Prospecting for new Clients!

February 25th, 2013

As you know, in Staffing and other industries, prospecting must come to occupy a primary place on your sales reps’ to-do lists if they’re to be successful. Here are nine techniques to pass along that’ll bring in a steady stream of qualified prospects.

  1. Make a commitment to being prospect-driven. Chances are some of your salespeople only take prospecting seriously during periods when sales are down. It’s then soon forgotten once the orders begin coming in. The goal must be to focus on uncovering prospective customers year round.
  2. Focus on finding the right prospects. Prospects must come before prospecting. It’s easy for salespeople to spend a lot of time chasing would-be prospects who have no interest in what they’re selling. The key is spending time determining exactly who fits the profile of your best customers and building a prospect list around that profile.
  3. Cultivate continuously. A major mistake is making prospecting an event, rather than a process. Prospecting is not an impulsive quick fix. It involves more than making a call and, if there’s a negative response, crossing the name off the list. The purpose of continuous cultivation is to build a relationship with a prospect, something some salespeople find difficult when the initial contact is negative.
  4. Look at former customers. Many former customers may be ready to buy again or try a new product or service. Try to mix in former customers when you’re planning your prospecting calls. Former customers may also be an invaluable source of new leads.
  5. Recognize resistance to change. Prospects have a natural resistance to change. They follow the “if it ain’t broke, don’t fix it philosophy,” which makes it difficult to open new accounts. When prospects raise objections, listen carefully. Ask for clarification. By asking the prospect to go into more detail about the objection, you’ll be in a better position to overcome it.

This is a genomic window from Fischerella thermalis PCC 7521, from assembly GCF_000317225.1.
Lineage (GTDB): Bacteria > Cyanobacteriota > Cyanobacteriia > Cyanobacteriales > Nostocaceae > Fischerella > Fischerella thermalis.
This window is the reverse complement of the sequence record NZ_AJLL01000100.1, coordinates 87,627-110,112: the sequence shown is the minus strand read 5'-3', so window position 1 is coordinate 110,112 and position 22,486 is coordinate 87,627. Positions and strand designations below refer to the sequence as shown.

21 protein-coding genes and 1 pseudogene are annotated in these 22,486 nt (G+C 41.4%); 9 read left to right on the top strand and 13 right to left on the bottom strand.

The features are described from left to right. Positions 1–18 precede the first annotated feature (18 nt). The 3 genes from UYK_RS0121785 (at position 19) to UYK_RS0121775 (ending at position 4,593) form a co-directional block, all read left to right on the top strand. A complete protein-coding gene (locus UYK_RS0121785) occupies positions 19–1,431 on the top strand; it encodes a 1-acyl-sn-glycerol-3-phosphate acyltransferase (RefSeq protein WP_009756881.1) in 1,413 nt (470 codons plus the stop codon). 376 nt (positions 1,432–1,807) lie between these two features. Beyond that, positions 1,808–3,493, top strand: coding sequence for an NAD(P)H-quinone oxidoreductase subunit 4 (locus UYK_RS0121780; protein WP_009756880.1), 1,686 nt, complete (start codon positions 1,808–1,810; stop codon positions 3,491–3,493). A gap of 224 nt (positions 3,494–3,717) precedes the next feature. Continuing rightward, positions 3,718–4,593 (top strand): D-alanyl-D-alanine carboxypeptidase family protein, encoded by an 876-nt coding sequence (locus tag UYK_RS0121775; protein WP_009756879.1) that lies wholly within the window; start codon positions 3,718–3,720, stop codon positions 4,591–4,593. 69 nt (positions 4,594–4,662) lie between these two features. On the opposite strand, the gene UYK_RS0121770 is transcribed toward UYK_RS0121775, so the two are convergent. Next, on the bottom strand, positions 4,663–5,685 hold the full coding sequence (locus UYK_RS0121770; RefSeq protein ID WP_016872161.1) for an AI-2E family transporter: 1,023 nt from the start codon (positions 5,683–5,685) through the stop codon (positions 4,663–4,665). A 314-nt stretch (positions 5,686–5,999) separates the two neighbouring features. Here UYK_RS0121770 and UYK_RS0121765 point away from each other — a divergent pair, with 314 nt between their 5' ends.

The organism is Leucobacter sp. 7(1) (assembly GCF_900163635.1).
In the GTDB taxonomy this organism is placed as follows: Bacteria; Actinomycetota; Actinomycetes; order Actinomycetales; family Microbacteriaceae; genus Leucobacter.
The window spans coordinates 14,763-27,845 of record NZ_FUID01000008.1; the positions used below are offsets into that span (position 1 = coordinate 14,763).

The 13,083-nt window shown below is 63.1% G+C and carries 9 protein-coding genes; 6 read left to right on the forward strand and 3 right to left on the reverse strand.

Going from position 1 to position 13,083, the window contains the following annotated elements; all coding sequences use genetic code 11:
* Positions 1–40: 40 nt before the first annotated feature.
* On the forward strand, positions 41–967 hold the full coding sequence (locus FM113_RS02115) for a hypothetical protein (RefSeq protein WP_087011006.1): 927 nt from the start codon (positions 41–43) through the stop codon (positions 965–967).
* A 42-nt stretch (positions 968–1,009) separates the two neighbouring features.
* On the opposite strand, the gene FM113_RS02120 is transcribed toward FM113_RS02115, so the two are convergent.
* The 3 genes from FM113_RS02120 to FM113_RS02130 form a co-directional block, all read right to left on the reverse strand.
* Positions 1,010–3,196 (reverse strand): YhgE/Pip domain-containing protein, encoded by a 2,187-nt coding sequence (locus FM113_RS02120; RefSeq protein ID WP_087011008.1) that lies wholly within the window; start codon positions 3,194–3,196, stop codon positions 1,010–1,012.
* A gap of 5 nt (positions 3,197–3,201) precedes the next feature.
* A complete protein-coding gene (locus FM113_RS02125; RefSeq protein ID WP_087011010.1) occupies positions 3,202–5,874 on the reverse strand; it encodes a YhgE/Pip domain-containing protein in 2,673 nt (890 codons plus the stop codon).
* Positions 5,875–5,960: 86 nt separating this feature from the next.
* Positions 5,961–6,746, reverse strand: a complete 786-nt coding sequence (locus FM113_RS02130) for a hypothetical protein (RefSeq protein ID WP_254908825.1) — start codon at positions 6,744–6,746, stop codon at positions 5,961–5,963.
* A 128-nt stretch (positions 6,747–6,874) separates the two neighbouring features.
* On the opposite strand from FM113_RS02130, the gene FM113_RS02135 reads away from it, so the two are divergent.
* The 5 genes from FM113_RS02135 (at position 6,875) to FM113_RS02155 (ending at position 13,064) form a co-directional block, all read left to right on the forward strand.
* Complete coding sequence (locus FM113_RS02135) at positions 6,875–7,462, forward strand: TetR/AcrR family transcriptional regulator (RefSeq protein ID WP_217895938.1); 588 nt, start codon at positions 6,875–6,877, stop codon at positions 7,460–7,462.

6. Give prospecting the same priority as meetings with important customers. Salespeople who don’t call on qualified prospects in their territories are leaving the door open for competitors to do so. Once competitors get an opening with prospects in your territory and start making inroads, they may start converting your long-term customers, too.
  7. Take a close look at the competition. Are your competitors failing in areas that may be your strengths? Have there been any changes in your competitors’ staff or product line that may give you an opportunity? Companies in transition provide a great opportunity for salespeople who act quickly and creatively.
  8. Resist hitting a comfort level. Some salespeople become content with their lifestyle. They hit their own glass ceiling, calling on favorite customers and looking for an acceptable amount of new business — but not too hard. The entrepreneurial salesperson is never satisfied, always thinking and trying to grow and improve business.
  9. Try to learn what the prospect does and his or her objectives. Who are the customers and competitors? Get information with web searches, annual reports, people who work at the prospect’s company and press releases.

Source: John R. Graham, President, Graham & Associates, Quincy, MA.

 For more information or a complimentary confidential discussion on any Staffing M & A subject, contact: Bob Cohen at 416-229-6462 or Sam Sacco at 910-509-0691.

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